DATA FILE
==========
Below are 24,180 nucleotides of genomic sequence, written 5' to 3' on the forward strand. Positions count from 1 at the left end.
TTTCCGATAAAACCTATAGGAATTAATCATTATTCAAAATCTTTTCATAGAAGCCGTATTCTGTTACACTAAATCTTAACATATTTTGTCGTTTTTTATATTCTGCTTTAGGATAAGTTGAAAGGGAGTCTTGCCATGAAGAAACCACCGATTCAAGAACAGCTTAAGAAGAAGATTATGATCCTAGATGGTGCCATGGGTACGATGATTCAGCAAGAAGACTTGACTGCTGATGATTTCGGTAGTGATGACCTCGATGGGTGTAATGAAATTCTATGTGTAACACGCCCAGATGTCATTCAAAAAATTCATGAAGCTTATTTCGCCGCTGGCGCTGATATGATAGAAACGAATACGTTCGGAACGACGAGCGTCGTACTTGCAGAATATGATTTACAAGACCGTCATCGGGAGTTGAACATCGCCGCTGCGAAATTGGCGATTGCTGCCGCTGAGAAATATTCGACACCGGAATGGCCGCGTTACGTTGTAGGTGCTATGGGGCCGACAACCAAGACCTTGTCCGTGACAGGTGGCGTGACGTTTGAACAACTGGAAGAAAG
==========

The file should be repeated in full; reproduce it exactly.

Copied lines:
Below are 24,180 nucleotides of genomic sequence, written 5' to 3' on the forward strand. Positions count from 1 at the left end.
TTTCCGATAAAACCTATAGGAATTAATCATTATTCAAAATCTTTTCATAGAAGCCGTATTCTGTTACACTAAATCTTAACATATTTTGTCGTTTTTTATATTCTGCTTTAGGATAAGTTGAAAGGGAGTCTTGCCATGAAGAAACCACCGATTCAAGAACAGCTTAAGAAGAAGATTATGATCCTAGATGGTGCCATGGGTACGATGATTCAGCAAGAAGACTTGACTGCTGATGATTTCGGTAGTGATGACCTCGATGGGTGTAATGAAATTCTATGTGTAACACGCCCAGATGTCATTCAAAAAATTCATGAAGCTTATTTCGCCGCTGGCGCTGATATGATAGAAACGAATACGTTCGGAACGACGAGCGTCGTACTTGCAGAATATGATTTACAAGACCGTCATCGGGAGTTGAACATCGCCGCTGCGAAATTGGCGATTGCTGCCGCTGAGAAATATTCGACACCGGAATGGCCGCGTTACGTTGTAGGTGCTATGGGGCCGACAACCAAGACCTTGTCCGTGACAGGTGGCGTGACGTTTGAACAACTGGAAGAAAG